A party of Virginians led by Dr Thomas Walker (1715-1794), in 1750 reached and named the Cumberland river and mountains in honour of the royal duke.
He ranged the whole field on horseback, making himself the most conspicuous target for Indian bullets, and, in spite of what he called the "dastardly behaviour" of the regular troops, saved the expedition from annihilation, and brought the remnant of his Virginians out of action in fair order.
From 1835 to 1861 many leading Virginians defended slavery as a blessing and as part of a divinely established order.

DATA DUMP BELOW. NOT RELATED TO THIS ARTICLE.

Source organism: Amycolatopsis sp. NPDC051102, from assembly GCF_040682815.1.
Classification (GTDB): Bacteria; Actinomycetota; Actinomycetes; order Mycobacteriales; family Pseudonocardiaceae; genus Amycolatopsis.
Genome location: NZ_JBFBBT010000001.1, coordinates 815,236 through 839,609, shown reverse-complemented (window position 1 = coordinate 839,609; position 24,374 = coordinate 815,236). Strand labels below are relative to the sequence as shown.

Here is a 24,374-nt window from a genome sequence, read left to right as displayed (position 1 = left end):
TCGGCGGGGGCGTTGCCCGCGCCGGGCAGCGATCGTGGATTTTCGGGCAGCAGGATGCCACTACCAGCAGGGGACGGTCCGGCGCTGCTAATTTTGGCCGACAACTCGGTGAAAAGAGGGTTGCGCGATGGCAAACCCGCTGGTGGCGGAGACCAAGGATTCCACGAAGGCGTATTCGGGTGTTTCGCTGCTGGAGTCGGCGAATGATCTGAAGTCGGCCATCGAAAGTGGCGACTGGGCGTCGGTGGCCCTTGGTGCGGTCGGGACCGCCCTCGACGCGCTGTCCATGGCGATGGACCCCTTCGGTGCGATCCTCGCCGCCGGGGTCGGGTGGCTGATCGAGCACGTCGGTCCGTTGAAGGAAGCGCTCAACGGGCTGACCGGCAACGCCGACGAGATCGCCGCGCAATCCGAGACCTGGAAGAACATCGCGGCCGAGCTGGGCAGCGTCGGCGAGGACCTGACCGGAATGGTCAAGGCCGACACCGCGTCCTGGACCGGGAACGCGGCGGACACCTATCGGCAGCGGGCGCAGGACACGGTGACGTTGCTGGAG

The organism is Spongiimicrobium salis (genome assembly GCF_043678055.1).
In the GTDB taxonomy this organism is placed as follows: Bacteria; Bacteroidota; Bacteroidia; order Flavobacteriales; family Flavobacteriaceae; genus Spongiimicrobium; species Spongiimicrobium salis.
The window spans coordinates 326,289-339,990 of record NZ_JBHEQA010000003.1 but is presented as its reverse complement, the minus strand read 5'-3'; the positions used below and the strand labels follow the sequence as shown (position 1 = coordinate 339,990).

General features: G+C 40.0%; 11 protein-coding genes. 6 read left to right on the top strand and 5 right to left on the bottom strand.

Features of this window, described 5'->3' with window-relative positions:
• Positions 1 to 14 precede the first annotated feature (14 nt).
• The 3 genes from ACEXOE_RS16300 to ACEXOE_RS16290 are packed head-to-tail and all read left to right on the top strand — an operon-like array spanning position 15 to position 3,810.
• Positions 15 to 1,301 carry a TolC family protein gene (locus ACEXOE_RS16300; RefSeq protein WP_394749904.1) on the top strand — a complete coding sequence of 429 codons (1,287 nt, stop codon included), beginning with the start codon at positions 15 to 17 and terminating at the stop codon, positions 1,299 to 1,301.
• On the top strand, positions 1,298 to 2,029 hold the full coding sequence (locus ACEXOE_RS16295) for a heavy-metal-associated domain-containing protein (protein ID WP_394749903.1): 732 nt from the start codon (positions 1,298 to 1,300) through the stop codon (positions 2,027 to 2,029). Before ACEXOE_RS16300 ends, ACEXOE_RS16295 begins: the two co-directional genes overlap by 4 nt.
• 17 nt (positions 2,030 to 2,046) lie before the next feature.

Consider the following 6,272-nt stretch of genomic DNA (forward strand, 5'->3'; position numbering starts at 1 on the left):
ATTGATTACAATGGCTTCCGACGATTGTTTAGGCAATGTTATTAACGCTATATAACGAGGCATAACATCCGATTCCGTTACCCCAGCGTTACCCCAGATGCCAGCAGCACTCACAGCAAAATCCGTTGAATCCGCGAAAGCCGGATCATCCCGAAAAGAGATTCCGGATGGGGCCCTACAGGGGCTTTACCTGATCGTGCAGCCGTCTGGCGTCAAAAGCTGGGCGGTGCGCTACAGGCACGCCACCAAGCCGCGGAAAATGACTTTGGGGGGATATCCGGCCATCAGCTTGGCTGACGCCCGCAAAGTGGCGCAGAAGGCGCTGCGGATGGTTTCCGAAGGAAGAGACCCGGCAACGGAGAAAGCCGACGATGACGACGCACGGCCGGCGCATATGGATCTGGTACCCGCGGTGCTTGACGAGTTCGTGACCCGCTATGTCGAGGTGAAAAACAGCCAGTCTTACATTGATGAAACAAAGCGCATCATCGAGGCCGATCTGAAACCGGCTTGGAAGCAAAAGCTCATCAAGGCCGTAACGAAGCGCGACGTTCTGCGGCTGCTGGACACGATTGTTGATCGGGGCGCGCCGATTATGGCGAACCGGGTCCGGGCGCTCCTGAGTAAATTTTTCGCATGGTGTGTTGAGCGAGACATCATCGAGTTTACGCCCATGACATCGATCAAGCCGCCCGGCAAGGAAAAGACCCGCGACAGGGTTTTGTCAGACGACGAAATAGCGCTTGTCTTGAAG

The company was composed of Virginians, including Thomas Lee (d.
Indeed, like most of the prominent Virginians of the time, Mason was strongly in favour of the gradual abolition of slavery.